A shop display shows us the product in a way that makes us want to buy it, so your product page should have images and details about the product that will do the same job. Users expect to see certain content on certain pages, so having the right images and text for each page makes it easy for the user to navigate your site. Just as it is weird to put a coffee machine in a bathroom, it’s odd to put your contact details on the About Us page instead of the Contact page, or put your price list in a blog post rather than next to your products or services.

While it’s fun to be creative and mix things up, it’s also confusing and disorientating for users. This can be fine if that’s part of your offer; if your site is about an immersive art installation it’s perhaps even desirable for it to be strange and complex to navigate. However, if you just want people to book an appointment with you or buy your products, making your site simple and predictable stops users getting frustrated and giving up.

The design is the wallpaper, paint, and style of your building. 

The way a building is decorated also helps us understand what type of person is meant to be there, and what they are meant to be doing. A supermarket has bold colours and bright lighting, to help customers find what they need quickly and easily. The style is simple and accessible to most people. A high-end clothing boutique will have gentler lighting and more relaxing colours, as they want you to linger and browse, and the atmosphere might feel more exclusive, maybe even intimidating to some. A high-tech brand will use contemporary design and modern furniture, while a brand built on traditional craftsmanship will have period fixtures and vintage colour schemes in their shops.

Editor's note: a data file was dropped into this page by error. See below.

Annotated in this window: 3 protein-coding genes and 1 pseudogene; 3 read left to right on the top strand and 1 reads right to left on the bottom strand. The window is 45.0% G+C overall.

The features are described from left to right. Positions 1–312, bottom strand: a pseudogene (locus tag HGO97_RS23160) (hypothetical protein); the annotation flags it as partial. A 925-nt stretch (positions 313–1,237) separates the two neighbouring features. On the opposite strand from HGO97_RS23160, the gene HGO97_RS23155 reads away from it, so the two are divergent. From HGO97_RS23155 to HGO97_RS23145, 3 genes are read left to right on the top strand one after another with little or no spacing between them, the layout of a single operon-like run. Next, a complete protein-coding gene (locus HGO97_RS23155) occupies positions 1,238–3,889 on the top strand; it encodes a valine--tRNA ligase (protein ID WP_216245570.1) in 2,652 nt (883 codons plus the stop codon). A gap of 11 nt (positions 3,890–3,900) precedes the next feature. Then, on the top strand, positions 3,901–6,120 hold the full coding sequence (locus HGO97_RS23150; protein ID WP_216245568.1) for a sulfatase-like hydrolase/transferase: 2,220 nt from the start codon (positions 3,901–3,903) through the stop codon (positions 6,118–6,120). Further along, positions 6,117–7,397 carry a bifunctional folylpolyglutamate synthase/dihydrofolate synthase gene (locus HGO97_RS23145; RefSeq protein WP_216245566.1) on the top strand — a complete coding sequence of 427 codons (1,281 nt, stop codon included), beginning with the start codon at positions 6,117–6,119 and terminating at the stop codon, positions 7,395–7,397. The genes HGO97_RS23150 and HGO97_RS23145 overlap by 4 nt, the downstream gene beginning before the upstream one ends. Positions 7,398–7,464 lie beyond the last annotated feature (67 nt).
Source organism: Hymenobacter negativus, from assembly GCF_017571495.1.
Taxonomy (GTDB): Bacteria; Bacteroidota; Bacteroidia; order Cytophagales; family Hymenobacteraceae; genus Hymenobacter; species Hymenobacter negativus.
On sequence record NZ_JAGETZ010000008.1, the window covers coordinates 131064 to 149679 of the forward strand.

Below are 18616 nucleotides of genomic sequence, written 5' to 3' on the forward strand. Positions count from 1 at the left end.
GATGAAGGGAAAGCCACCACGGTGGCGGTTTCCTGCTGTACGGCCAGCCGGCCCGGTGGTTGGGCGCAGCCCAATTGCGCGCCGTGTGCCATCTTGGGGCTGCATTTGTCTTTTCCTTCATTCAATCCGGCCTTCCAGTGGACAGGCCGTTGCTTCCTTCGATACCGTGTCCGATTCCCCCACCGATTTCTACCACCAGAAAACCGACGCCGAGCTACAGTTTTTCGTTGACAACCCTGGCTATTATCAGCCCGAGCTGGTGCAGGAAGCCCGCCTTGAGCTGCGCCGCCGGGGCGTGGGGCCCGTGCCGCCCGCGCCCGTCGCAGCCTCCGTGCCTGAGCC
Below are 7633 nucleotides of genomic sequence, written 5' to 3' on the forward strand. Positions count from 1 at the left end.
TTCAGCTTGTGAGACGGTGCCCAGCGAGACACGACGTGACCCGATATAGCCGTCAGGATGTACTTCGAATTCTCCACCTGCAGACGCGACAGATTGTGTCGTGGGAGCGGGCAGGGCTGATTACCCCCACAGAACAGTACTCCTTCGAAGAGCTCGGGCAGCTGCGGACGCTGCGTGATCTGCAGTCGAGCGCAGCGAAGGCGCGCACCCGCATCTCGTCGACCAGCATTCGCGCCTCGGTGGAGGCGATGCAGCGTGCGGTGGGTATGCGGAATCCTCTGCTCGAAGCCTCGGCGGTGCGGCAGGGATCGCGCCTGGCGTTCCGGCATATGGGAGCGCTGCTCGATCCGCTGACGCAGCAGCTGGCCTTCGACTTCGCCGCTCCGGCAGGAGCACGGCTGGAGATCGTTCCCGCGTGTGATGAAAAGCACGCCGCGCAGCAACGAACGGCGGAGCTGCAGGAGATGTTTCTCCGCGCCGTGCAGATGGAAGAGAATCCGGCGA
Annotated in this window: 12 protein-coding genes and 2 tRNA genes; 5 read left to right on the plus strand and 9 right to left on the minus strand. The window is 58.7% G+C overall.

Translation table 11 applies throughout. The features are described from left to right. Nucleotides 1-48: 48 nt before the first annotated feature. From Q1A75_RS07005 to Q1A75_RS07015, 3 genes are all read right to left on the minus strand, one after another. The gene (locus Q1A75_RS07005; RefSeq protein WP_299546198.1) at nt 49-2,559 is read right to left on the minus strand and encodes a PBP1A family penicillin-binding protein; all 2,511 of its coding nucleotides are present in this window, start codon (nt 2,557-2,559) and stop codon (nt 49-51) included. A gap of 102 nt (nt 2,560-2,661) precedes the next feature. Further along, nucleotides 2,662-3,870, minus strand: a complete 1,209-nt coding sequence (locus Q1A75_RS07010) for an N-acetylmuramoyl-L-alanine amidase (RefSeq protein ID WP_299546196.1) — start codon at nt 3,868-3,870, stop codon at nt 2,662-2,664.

An infographic - in one corner is a typical supermarket aisle, in the other corner a minimalist fashion boutique. The text by the supermarket says "shopping here feels different to here" with another arrow pointing to the clothing shop. The viewer can see how the design of these two shops evokes different feelings and behaviour in the customers.

Think about your audience and how you want to present yourself to them when setting up a design brief for your website. Bright clashing colours and irregular fonts look great for an alternative quirky brand but might not work for a company looking to attract a more mainstream audience. It’s also really important to separate your brand from yourself; many bad websites get that way because someone wants their favourite image on the homepage, even if it doesn’t actually work in that space. This is where hiring a designer or agency can really help, as they’ll be able to get all your key items on to the site while keeping it accessible, user-friendly and on-brand.

You wouldn’t build your bricks and mortar business without help…

Making a good website is not easy work, and it can seem like an endlessly complex task at times. Hopefully, this analogy with a real-world building has helped straighten things out in your mind and now you have a clear idea of how your website should work.

At Red Spark Digital, we specialise in making brilliant, user-friendly websites that are easy to manage. We can help you get set up online, and teach you to update and maintain your website day-to-day so your customers always know your latest news and offers.

Email us today or book in for a free consultation call to find our more about how we can help you succeed online.

by Jenny Claxton

Jenny specialises in user experience and web design. Her sites balance the user needs against the business goals to make sure everyone gets what they want. Jenny believes that the internet should be accessible to everyone, and that running your website should be an easy part of your general admin. As a result, she has developed the Red Spark Digital training packages to help website owners feel confident and empowered to make basic changes and updates, as well as knowing when the time is right to call in extra help. When not being extremely online, she makes art and writes questions for TV game shows.